Moderator: Which Marvel character that you created or worked on is underrated or underappreciated and is due for a revival, either in comics or in film?

Stan Lee: I think the Silver Surfer has been underrated. I think he’s a great character, and the thing I like about him, I was always able to get in bits of philosophy that he would utter. They don’t use him as much as I wish they would, he’s one of my favorite characters.

Yesssss. The Surfer is great, but unfortunately, he is still owned by FOX due to his association with the Fantastic Four property, so despite playing a huge role in the Marvel cosmic universe and the Infinity War storyline, unless some deals have happened behind the scenes, he won’t be appearing in the upcoming Avengers film. That being said, the current run of Surfer by Dan Slott (Spider-Man) and Mike Allred (Madman Comics) is easily one of the best things Marvel has done in years.

So, one of my favorite parts of the early Marvel titles were the credits, where Stan would consistently self-aggrandize himself and the artists, and hilariously bust the balls of the poor letterers, Artie Simek and Sam Rosen. This running gag gives a sense of what the early Marvel offices might have been like (hijinks), and let you peak behind the curtain a little and know that Stan was not taking things too seriously. Here are a couple examples I randomly pulled, this pretty much went on in every issue for years:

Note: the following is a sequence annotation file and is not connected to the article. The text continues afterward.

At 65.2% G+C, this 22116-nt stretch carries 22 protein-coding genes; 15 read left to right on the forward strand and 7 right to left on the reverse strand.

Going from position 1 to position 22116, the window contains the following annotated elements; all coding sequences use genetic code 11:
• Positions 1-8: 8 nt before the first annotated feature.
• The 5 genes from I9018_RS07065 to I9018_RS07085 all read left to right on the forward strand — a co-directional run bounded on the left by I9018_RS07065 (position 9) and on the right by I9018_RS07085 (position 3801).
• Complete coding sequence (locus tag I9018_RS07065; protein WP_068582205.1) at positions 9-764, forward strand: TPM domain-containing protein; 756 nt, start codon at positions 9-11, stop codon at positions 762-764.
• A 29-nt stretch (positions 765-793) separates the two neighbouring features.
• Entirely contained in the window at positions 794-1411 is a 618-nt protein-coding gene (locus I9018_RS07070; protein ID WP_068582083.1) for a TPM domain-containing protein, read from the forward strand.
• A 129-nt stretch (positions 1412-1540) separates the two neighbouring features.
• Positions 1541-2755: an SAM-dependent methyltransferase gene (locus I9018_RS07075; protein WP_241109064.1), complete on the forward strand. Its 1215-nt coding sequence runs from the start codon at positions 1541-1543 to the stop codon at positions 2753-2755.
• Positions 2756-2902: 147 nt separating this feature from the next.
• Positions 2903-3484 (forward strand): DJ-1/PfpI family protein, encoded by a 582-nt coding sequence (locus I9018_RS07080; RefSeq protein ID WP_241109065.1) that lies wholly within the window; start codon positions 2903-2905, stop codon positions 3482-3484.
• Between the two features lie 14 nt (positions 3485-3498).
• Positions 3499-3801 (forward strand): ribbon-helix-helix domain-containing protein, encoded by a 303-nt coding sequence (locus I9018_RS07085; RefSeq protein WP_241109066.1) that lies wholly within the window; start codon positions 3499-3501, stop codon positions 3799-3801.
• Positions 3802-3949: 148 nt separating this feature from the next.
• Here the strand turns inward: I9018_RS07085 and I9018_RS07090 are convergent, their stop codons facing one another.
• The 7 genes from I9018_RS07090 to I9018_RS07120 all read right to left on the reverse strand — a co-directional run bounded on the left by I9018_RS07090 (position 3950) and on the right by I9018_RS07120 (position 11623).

I don’t even know what kibitzing means but these still consistently crack me up when reading the old back issues, and I wanted to know if Stan remembered where this tradition came from. Well, we may never know, because he didn’t quite hear or understand the question (94), but still gave an interesting answer.

Moderator: I’m gonna give you a very specific question now.

Stan Lee: I’ll give you a very specific answer.

Moderator: So one of my favorite parts of Silver Age Marvel was your constant credit jokes at the expense of letterers, do you remember how that tradition started?

Question had to be repeated

Stan Lee: Oh yeah sure, I always wanted to put the credits down, I felt that it would be good to treat comics like movies, in a movie you get the name of the director, the screenwriter, and all the other people too, and I thought wouldn’t it be fun, nobody ever gives the letterer credit, I’ll have the letterers, I’ll have the production people, the editors, any name I could think of, I’ll put in the credits. But then, it occurred to me, why not keep it friendly, and funny, and make it easier for the kids to remember, I’ll give them all nicknames, so I tried to put little nicknames in for each guy, and I don’t even remember them now but it was enjoyable to me and the fans seemed to like it and that made me happy. And the letterers, editors, and proofreaders, they liked it too cause they were finally getting some recognition.

Well, that’s it. Two questions with Stan. Excelsior!

Here are a few more classic credit jokes and finally, a little birthday love for Artie:

Stan Lee is at Awesome Con on Friday, Saturday, and Sunday.